Also called: Instructional Assistant, Paraeducator, Paraprofessional, Teacher Assistant
Produced by CareerOneStop
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Teacher assistants work under a licensed teacher’s supervision to give students of all ages additional attention and instruction, either one-on-one or in small groups. Teacher assistants— also called teacher aides and paraprofessionals— monitor students’ progress, and help them to learn the material that teachers present. Assistants may grade tests and check homework, or for young children at childcare centers, they may supervise playtime, and help with feeding and basic care. Some teacher assistants work only with special education students. Assistants may adapt material to the student’s learning style and help with understanding, while for students with more severe disabilities, teacher assistants help with basic needs, such as eating and personal hygiene. With young adult students who have disabilities, assistants may teach skills necessary for finding a job or living independently after graduation. Some teacher assistants supervise students in a specific location, such as computer labs, recess, or in the lunchroom. Part-time schedules are common for teacher assistants, sometimes including riding the bus with students before and after school. Many work the nine-month school year, though some also work summers. Teacher assistants have a high rate of illnesses and injuries. Teacher assistants typically need to have completed at least two years of college coursework, or an associate’s degree.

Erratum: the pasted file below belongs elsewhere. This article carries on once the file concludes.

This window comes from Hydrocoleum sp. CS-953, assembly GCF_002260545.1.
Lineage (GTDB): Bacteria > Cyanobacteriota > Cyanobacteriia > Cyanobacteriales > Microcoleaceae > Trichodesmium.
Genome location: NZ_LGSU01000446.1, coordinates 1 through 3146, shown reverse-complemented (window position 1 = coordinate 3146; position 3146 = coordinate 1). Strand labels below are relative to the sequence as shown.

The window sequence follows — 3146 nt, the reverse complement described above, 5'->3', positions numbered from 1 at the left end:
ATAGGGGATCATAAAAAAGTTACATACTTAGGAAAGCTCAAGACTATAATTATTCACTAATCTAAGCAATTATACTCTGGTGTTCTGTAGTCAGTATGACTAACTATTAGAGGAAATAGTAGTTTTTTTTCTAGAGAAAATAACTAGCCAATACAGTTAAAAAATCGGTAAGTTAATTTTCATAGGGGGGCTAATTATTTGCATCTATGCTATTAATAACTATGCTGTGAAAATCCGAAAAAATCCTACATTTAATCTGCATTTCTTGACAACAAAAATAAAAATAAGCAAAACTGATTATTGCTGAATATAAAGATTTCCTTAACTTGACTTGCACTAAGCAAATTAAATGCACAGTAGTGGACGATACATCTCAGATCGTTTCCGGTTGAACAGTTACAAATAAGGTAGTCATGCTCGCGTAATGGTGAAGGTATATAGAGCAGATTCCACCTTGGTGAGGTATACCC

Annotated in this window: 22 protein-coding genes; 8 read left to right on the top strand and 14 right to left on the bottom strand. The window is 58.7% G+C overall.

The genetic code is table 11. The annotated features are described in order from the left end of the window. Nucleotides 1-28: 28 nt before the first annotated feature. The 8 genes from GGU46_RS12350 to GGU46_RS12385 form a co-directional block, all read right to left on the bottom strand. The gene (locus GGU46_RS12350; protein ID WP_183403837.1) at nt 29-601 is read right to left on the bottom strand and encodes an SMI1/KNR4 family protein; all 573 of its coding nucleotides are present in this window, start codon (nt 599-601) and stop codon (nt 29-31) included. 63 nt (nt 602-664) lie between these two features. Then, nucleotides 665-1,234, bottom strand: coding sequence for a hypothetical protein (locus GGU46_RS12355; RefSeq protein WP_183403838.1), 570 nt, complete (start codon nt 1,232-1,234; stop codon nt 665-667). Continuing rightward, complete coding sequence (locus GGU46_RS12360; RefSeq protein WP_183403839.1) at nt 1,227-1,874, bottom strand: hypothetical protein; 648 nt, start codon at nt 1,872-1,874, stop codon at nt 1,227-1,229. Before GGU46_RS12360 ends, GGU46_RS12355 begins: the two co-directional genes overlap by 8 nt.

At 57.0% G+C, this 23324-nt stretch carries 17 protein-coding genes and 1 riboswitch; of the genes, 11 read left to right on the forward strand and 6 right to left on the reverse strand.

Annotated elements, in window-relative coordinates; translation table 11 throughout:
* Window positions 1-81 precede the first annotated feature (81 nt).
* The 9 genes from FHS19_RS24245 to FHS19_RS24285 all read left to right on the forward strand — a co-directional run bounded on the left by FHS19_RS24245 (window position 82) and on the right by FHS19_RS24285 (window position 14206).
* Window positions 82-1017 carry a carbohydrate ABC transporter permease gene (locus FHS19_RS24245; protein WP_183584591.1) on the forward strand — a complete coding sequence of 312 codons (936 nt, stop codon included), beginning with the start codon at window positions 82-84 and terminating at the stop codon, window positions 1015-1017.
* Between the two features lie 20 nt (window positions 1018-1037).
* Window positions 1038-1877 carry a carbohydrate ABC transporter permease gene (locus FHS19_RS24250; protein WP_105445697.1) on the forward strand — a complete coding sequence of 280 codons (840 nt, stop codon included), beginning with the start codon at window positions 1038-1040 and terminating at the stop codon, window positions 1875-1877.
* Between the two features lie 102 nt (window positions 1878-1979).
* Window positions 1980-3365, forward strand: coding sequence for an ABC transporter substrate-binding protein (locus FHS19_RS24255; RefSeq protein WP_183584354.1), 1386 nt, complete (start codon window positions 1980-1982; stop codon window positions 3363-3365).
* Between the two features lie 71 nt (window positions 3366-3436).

What they do:Perform duties that are instructional in nature or deliver direct services to students or parents. Serve in a position for which a teacher has ultimate responsibility for the design and implementation of educational programs and services.
On the job, you would:
- Tutor and assist children individually or in small groups to help them master assignments and to reinforce learning concepts presented by teachers.
- Teach social skills to students.
- Supervise students in classrooms, halls, cafeterias, school yards, and gymnasiums, or on field trips.
Arts and Humanities
- English language
Education and Training
- teaching and course design
Safety and Government
- public safety and security
- customer service
- listening to others, not interrupting, and asking good questions
- talking to others
- teaching people how to do something
- understanding people's reactions
- communicate by speaking
- listen and understand what people say
Ideas and Logic
- notice when problems happen
- order or arrange things
People interested in this work like activities that include helping people, teaching, and talking.
They do well at jobs that need:
- Self Control
- Concern for Others
- Stress Tolerance
You might use software like this on the job:
Data base user interface and query software
Computer based training software
- Children's educational software
- Text to speech software
Device drivers or system software
- Screen magnification software
- Screen reader software